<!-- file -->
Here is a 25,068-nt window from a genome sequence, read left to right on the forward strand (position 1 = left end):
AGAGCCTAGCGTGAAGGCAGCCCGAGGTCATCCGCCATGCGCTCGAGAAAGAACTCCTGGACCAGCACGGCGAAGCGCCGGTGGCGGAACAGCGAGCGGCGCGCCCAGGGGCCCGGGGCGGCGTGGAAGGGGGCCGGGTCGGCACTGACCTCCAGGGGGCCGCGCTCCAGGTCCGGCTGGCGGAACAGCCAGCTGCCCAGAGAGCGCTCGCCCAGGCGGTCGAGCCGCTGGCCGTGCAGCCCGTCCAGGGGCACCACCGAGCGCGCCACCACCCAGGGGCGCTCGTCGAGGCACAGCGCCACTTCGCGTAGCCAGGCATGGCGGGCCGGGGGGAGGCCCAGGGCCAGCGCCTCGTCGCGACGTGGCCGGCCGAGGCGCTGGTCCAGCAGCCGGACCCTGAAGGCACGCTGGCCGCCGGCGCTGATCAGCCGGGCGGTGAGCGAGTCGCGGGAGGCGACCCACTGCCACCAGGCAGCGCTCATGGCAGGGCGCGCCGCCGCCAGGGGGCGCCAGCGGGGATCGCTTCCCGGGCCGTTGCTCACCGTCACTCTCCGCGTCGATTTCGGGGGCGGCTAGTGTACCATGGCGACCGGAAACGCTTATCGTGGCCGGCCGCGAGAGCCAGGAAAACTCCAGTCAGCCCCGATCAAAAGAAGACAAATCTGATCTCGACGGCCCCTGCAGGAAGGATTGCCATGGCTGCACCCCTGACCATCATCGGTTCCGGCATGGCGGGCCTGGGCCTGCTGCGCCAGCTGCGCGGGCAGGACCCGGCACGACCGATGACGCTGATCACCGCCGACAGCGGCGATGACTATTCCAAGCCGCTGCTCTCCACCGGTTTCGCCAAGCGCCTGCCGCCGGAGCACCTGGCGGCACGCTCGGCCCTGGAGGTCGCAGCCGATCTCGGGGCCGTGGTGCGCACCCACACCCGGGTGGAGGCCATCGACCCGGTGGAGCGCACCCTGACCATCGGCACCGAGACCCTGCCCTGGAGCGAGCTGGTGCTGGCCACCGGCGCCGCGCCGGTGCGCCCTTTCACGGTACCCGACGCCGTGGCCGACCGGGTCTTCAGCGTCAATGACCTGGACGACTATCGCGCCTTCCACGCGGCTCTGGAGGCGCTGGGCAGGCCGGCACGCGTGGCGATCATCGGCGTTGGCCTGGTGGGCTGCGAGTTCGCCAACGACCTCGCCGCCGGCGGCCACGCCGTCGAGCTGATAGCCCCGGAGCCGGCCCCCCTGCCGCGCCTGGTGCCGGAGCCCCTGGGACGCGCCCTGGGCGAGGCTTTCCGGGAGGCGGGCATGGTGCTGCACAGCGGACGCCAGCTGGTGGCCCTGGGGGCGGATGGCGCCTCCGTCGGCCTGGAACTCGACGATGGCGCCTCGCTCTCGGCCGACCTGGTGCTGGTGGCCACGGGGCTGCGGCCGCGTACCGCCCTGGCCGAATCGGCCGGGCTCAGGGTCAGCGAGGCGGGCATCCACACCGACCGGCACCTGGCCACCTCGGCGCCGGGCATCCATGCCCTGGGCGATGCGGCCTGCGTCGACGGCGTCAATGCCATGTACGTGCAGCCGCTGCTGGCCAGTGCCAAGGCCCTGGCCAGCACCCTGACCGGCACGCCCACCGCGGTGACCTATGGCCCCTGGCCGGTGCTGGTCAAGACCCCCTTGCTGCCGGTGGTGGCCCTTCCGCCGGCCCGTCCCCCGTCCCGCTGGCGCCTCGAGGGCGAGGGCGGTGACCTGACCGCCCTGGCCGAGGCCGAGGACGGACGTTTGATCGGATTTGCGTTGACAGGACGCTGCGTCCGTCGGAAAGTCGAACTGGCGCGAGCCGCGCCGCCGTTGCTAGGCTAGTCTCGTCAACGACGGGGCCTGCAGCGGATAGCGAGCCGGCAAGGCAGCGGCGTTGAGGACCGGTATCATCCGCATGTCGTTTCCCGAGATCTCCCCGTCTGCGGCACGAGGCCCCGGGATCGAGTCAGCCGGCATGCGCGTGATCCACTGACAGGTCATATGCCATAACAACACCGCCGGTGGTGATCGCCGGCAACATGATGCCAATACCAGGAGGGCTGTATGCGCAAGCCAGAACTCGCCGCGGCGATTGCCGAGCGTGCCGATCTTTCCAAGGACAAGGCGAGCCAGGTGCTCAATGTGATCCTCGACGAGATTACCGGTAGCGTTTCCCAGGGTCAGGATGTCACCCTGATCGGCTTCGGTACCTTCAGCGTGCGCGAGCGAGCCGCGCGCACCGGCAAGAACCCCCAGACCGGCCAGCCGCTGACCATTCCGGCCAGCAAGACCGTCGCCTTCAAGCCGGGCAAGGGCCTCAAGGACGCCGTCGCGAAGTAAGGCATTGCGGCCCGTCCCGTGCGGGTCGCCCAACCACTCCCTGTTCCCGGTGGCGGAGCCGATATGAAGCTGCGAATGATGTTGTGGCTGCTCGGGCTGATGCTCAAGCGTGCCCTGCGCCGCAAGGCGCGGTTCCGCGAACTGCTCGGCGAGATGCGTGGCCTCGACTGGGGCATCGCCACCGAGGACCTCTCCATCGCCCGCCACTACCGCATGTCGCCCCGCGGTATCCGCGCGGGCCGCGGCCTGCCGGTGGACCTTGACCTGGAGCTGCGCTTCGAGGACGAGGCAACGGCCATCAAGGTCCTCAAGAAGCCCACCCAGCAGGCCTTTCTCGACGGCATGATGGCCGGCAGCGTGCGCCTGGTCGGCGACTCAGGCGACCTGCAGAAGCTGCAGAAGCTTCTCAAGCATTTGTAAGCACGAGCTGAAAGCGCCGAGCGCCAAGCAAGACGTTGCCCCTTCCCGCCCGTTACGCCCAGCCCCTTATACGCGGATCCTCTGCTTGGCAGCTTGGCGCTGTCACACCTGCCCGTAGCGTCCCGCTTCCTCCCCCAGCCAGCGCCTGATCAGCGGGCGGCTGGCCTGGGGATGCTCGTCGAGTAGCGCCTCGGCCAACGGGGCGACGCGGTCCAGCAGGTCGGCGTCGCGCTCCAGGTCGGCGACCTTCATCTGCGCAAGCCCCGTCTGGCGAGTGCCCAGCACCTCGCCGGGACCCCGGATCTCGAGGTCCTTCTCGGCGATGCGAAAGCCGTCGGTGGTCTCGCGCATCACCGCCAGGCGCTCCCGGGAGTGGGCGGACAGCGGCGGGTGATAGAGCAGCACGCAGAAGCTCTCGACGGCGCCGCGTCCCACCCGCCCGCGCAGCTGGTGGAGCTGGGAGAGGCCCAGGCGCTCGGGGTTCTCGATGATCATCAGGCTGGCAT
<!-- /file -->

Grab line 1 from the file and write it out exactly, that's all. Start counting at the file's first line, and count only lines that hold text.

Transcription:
Here is a 25,068-nt window from a genome sequence, read left to right on the forward strand (position 1 = left end):